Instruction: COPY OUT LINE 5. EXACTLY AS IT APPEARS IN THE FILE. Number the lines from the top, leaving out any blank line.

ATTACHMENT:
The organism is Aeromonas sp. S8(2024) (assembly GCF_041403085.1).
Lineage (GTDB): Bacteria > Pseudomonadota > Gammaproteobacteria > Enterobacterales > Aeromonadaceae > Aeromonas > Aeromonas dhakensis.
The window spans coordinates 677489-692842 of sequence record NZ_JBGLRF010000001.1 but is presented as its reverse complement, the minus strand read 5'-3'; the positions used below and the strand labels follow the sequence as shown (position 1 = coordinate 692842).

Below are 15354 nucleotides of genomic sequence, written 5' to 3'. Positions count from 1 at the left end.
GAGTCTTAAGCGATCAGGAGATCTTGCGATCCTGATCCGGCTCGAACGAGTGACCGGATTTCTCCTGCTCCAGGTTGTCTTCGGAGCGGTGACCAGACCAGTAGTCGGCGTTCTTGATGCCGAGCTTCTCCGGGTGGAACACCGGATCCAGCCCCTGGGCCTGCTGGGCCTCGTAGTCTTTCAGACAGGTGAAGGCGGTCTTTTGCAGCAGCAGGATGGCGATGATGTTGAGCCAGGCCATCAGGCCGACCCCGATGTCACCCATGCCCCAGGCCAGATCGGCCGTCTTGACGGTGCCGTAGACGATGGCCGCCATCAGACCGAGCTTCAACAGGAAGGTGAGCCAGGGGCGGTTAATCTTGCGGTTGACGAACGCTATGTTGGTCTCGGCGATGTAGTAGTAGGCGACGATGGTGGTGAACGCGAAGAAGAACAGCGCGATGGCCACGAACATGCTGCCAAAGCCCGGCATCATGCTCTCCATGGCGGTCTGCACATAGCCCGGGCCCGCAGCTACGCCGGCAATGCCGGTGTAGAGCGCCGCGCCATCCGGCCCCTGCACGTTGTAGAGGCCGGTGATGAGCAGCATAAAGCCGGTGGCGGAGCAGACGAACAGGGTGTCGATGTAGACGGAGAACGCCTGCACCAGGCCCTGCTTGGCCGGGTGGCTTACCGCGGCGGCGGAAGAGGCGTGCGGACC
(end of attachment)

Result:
GAGTCTTAAGCGATCAGGAGATCTTGCGATCCTGATCCGGCTCGAACGAGTGACCGGATTTCTCCTGCTCCAGGTTGTCTTCGGAGCGGTGACCAGACCAGTAGTCGGCGTTCTTGATGCCGAGCTTCTCCGGGTGGAACACCGGATCCAGCCCCTGGGCCTGCTGGGCCTCGTAGTCTTTCAGACAGGTGAAGGCGGTCTTTTGCAGCAGCAGGATGGCGATGATGTTGAGCCAGGCCATCAGGCCGACCCCGATGTCACCCATGCCCCAGGCCAGATCGGCCGTCTTGACGGTGCCGTAGACGATGGCCGCCATCAGACCGAGCTTCAACAGGAAGGTGAGCCAGGGGCGGTTAATCTTGCGGTTGACGAACGCTATGTTGGTCTCGGCGATGTAGTAGTAGGCGACGATGGTGGTGAACGCGAAGAAGAACAGCGCGATGGCCACGAACATGCTGCCAAAGCCCGGCATCATGCTCTCCATGGCGGTCTGCACATAGCCCGGGCCCGCAGCTACGCCGGCAATGCCGGTGTAGAGCGCCGCGCCATCCGGCCCCTGCACGTTGTAGAGGCCGGTGATGAGCAGCATAAAGCCGGTGGCGGAGCAGACGAACAGGGTGTCGATGTAGACGGAGAACGCCTGCACCAGGCCCTGCTTGGCCGGGTGGCTTACCGCGGCGGCGGAAGAGGCGTGCGGACC